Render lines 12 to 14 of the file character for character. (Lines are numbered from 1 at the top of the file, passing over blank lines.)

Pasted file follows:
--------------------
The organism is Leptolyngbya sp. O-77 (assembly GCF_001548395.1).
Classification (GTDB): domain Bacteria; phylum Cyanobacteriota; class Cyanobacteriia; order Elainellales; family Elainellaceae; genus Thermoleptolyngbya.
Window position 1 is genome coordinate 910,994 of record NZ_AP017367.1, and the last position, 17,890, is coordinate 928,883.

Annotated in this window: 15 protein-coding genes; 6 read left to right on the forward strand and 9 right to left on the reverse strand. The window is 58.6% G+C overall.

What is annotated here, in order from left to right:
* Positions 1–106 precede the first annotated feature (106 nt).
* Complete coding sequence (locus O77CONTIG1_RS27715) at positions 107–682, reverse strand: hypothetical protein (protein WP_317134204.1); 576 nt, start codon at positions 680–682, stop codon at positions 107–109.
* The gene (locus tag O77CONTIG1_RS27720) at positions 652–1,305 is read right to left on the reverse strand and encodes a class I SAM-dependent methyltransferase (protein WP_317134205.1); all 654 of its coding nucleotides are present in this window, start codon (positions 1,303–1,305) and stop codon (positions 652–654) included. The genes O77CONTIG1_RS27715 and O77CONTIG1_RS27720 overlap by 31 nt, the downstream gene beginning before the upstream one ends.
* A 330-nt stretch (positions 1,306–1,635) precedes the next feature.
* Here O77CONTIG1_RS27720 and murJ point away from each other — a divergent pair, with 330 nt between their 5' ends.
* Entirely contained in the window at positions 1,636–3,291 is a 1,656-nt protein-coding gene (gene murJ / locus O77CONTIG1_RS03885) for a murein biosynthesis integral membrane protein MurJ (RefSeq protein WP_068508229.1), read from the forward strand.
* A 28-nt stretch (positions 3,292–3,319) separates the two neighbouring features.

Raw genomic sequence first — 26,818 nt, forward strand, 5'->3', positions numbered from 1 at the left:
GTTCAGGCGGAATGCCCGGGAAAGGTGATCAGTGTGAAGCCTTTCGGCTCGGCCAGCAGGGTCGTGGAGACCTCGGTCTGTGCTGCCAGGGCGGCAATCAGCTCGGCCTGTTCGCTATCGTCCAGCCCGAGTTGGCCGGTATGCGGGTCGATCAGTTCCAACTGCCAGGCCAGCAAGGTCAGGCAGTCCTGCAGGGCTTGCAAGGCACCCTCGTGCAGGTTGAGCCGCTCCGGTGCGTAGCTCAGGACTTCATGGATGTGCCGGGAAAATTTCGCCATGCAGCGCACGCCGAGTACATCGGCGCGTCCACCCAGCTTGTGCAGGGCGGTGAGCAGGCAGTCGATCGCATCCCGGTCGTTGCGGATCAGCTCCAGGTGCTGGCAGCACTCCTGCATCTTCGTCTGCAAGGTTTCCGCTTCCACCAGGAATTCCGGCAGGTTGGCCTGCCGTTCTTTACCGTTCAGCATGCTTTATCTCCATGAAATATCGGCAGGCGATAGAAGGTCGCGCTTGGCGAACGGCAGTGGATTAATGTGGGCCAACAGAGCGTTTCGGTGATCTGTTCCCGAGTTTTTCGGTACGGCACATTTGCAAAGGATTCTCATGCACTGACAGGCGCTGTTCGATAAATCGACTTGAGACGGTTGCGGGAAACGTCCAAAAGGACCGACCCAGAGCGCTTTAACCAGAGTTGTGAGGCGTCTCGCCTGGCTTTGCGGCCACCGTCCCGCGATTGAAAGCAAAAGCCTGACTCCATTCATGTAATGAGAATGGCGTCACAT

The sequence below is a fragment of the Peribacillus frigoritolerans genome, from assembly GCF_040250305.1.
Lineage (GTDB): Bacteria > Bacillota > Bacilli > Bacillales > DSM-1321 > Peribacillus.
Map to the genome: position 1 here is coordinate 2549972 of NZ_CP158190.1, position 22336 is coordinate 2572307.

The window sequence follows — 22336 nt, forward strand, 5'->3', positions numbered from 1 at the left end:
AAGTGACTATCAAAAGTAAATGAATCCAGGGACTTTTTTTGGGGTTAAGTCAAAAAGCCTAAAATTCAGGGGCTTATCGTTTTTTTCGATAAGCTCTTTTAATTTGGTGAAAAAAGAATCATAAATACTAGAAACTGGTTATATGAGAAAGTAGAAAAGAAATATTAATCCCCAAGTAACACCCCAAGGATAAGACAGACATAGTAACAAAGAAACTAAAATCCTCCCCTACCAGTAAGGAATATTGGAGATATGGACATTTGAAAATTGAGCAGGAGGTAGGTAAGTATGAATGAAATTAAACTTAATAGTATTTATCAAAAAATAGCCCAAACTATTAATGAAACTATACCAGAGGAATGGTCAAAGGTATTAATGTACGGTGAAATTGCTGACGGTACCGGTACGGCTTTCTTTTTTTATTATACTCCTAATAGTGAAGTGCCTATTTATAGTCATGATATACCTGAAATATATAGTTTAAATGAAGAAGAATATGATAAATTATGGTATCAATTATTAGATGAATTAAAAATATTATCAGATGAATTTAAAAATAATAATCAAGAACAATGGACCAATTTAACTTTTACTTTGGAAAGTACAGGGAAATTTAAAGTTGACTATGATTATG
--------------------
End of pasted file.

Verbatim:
* A 28-nt stretch (positions 3,292–3,319) separates the two neighbouring features.

Raw genomic sequence first — 26,818 nt, forward strand, 5'->3', positions numbered from 1 at the left:
GTTCAGGCGGAATGCCCGGGAAAGGTGATCAGTGTGAAGCCTTTCGGCTCGGCCAGCAGGGTCGTGGAGACCTCGGTCTGTGCTGCCAGGGCGGCAATCAGCTCGGCCTGTTCGCTATCGTCCAGCCCGAGTTGGCCGGTATGCGGGTCGATCAGTTCCAACTGCCAGGCCAGCAAGGTCAGGCAGTCCTGCAGGGCTTGCAAGGCACCCTCGTGCAGGTTGAGCCGCTCCGGTGCGTAGCTCAGGACTTCATGGATGTGCCGGGAAAATTTCGCCATGCAGCGCACGCCGAGTACATCGGCGCGTCCACCCAGCTTGTGCAGGGCGGTGAGCAGGCAGTCGATCGCATCCCGGTCGTTGCGGATCAGCTCCAGGTGCTGGCAGCACTCCTGCATCTTCGTCTGCAAGGTTTCCGCTTCCACCAGGAATTCCGGCAGGTTGGCCTGCCGTTCTTTACCGTTCAGCATGCTTTATCTCCATGAAATATCGGCAGGCGATAGAAGGTCGCGCTTGGCGAACGGCAGTGGATTAATGTGGGCCAACAGAGCGTTTCGGTGATCTGTTCCCGAGTTTTTCGGTACGGCACATTTGCAAAGGATTCTCATGCACTGACAGGCGCTGTTCGATAAATCGACTTGAGACGGTTGCGGGAAACGTCCAAAAGGACCGACCCAGAGCGCTTTAACCAGAGTTGTGAGGCGTCTCGCCTGGCTTTGCGGCCACCGTCCCGCGATTGAAAGCAAAAGCCTGACTCCATTCATGTAATGAGAATGGCGTCACAT